Manufactured housing communities, consisting of factory-built, single-family homes that sit on leased land, provide a low-cost homeownership option. This report takes a comprehensive look at this little-studied type of housing in Delaware and finds:

  • The majority of manufactured housing communities in Delaware are in urban areas, primarily midsize cities and smaller towns. 
  • In aggregate, Delaware’s manufactured housing communities tend to be located in areas with higher shares of older adults and lower household incomes, compared with the state overall. This is consistent with the perception that these communities disproportionately house lower-income workers and retirees.
  • However, many of the state’s manufactured housing communities are located in desirable areas along the shore. Market pressures to reposition these communities as seasonal vacation destinations for higher-income buyers could threaten the continued affordability of this stock.

Although manufactured housing communities can provide a low-cost path to homeownership, they carry risks and drawbacks for homeowners. First, these homes have little wealth-building potential because owners can’t rely on stable or increasing land values to build wealth. Residents are also vulnerable to increases in lot rents and can be displaced if the property owner closes the community. In addition, since these homes aren’t eligible for traditional mortgages, homebuyers must rely on less regulated, higher-cost personal property, or “chattel,” loans.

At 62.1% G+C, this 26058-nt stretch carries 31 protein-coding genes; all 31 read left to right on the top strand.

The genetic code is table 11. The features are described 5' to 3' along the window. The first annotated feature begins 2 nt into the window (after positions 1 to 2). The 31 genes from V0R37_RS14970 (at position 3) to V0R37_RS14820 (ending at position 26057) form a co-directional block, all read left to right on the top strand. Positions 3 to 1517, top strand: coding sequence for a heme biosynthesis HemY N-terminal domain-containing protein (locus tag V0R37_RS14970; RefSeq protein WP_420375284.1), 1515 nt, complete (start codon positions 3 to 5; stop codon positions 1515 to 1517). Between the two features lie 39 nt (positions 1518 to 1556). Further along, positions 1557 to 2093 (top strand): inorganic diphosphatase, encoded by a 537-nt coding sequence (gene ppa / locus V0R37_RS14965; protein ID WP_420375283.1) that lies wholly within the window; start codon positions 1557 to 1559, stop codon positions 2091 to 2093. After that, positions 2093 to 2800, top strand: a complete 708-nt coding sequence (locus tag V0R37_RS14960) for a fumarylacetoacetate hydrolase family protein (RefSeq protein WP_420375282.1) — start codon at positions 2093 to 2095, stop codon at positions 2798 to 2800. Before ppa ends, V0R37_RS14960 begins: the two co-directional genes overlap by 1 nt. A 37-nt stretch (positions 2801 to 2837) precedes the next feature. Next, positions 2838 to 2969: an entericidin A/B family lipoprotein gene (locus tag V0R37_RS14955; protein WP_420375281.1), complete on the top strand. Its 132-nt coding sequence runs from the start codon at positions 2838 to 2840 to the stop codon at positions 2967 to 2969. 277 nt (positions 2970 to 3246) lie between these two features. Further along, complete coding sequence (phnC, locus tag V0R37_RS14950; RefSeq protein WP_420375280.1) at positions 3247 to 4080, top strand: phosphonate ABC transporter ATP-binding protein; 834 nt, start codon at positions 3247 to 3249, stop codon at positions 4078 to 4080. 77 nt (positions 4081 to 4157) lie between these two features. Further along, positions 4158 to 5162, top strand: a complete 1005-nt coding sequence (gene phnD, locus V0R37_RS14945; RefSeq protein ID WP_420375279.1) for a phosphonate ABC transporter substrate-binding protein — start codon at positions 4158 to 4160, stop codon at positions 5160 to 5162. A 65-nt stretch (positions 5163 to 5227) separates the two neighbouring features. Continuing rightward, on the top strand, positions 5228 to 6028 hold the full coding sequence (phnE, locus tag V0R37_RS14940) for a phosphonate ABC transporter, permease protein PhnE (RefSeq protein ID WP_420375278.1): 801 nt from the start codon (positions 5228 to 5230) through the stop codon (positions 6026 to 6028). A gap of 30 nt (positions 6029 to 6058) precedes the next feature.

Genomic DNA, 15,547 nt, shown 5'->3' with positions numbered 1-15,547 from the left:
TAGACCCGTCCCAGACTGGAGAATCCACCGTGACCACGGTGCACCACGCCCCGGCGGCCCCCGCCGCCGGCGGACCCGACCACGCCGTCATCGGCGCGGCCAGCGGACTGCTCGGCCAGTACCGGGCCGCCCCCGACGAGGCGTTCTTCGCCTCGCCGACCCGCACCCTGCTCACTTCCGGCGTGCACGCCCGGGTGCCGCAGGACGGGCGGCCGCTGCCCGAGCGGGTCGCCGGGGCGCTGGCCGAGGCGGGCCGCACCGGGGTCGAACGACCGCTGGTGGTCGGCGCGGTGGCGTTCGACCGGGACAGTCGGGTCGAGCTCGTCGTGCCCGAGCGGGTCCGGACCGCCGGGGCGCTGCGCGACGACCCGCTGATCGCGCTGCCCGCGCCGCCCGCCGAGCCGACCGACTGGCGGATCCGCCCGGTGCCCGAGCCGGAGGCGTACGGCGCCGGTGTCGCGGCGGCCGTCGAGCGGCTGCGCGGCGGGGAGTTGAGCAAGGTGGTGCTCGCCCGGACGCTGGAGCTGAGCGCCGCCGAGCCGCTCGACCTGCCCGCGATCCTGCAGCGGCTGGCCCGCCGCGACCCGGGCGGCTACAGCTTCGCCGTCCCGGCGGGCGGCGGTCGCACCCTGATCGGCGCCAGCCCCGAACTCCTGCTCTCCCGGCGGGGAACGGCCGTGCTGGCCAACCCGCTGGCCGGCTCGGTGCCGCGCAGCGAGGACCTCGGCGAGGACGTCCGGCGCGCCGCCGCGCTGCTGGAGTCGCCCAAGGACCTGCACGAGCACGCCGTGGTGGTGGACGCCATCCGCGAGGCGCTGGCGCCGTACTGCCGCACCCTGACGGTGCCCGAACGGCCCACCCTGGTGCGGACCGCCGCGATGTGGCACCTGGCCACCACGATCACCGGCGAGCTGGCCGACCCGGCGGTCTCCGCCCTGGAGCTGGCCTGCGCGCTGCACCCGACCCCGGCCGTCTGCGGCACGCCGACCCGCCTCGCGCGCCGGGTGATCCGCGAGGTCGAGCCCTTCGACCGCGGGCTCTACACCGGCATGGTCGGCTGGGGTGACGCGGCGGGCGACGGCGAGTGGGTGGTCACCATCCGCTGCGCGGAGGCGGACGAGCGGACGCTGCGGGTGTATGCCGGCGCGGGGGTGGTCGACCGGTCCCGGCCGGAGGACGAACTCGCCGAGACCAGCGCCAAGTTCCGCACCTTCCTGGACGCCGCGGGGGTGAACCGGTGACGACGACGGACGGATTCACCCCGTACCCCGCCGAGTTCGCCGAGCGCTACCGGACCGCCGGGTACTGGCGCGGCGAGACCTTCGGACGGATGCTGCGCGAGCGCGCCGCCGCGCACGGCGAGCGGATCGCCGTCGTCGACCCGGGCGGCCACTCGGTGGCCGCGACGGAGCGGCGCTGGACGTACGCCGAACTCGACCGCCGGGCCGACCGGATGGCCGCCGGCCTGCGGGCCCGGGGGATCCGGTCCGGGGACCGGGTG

This research provides information for policymakers and housing practitioners concerned about the shortage of affordable housing, who may consider opportunities to preserve, or even responsibly expand, access to manufactured housing communities.

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